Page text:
We came to Austin last summer for my husband’s MBA program.  We were living in California but he’s from Dallas and Austin was just about the only place he could convince me to move to in Texas.  But I’ve loved it so far!  From the easy access to nature, everyone being so friendly, and all the tasty food, I’m happy to put down our roots here.  Austin is full of creative people that are actually for each other rather than competing against each other.  That was a pleasant surprise to me and has been an amazing place to launch and grow Ara Collective.

Photo by Kate Zimmerman

Photo by Kate Zimmerman

What did you do before you started Ara Collective?

Right out of college I worked in business marketing and, although I loved the business world, I longed for a meaningful way to contribute my creativity and business mindedness to social injustice. My International Development graduate program had summer residencies in Uganda, which introduced me to product design, production management, and skills training in social businesses.  I ended up staying in Uganda for three years and learned a lot about being creative with limited resources, cross-cultural communication, and the complexities of economic and community development.

How did Ara Collective come to be - How’d you get started?

During a month-long backpacking trip with my husband in Central America in 2014, I feel deeply in love with the textile art there.  But - we’ve all experienced it - I loved the work and the artisans I was meeting but I just didn’t think the colors would work in our home.  I started asking the artisans if they’d be open to working with me to blend their traditional designs and time-tested techniques with new color palettes and applications.  To my surprise, they were open to it!   There was so much talent and skill there but, without market access and the knowledge of trends in the US, they were struggling to make a good income from their work.  These people didn't need skills training or new designs, they were already masters of their craft.  They just needed some updated colors, the right dimensions for common pillow inserts in the States, and access to the global marketplace.  That's when Ara Collective was born.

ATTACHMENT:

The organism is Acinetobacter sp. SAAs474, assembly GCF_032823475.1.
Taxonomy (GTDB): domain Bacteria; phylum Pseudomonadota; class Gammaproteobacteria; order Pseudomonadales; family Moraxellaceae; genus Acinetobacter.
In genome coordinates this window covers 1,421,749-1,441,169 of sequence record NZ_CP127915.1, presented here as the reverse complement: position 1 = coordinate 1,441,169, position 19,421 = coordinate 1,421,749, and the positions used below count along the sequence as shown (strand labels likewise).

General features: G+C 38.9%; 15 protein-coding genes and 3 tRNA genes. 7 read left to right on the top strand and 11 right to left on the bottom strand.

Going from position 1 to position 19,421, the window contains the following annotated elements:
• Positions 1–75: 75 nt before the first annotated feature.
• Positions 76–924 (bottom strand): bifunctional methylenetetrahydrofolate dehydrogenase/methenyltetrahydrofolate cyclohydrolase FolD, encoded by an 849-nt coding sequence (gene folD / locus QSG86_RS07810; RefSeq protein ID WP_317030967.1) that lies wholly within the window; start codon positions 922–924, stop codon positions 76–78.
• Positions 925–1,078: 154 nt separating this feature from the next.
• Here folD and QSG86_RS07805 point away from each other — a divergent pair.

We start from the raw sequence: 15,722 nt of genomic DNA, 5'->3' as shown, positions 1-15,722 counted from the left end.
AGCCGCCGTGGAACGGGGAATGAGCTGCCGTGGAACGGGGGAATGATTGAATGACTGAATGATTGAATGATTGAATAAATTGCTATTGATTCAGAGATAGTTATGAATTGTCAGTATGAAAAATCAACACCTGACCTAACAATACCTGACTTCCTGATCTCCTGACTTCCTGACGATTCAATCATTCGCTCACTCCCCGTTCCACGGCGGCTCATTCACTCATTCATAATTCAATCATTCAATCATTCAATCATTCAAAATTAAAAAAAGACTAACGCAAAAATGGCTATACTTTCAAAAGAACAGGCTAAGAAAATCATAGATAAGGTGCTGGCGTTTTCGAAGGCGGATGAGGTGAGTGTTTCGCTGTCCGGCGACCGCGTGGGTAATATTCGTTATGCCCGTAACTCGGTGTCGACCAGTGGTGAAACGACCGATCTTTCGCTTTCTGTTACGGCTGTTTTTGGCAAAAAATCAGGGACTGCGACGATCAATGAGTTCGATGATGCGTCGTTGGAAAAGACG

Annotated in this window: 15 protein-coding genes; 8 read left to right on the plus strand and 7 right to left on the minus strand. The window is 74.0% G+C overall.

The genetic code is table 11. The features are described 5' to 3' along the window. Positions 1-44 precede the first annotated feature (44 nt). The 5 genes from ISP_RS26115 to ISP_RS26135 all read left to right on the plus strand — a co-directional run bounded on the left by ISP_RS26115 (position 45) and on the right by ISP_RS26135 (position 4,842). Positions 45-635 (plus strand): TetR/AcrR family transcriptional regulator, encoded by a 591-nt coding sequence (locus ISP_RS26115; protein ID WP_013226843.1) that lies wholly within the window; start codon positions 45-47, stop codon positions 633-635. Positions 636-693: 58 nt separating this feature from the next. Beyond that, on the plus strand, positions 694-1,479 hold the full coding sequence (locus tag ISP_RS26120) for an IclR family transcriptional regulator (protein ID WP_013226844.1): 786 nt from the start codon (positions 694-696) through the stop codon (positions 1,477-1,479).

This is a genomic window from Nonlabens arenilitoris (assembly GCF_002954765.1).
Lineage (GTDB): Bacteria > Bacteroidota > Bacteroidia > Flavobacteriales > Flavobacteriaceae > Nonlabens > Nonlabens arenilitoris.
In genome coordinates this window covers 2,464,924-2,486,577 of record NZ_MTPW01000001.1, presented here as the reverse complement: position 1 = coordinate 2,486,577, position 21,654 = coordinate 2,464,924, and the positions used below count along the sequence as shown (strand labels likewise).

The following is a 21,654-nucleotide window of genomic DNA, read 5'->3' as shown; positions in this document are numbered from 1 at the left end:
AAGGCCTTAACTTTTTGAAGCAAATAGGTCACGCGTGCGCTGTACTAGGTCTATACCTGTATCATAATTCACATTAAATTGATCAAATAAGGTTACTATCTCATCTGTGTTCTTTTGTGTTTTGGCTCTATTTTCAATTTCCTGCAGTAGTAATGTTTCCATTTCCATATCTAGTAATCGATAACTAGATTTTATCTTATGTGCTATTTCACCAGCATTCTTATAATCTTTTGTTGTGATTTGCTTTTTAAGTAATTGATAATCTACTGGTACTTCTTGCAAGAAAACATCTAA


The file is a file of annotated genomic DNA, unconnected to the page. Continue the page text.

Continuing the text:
Photo by Sarah Shreves

Photo by Sarah Shreves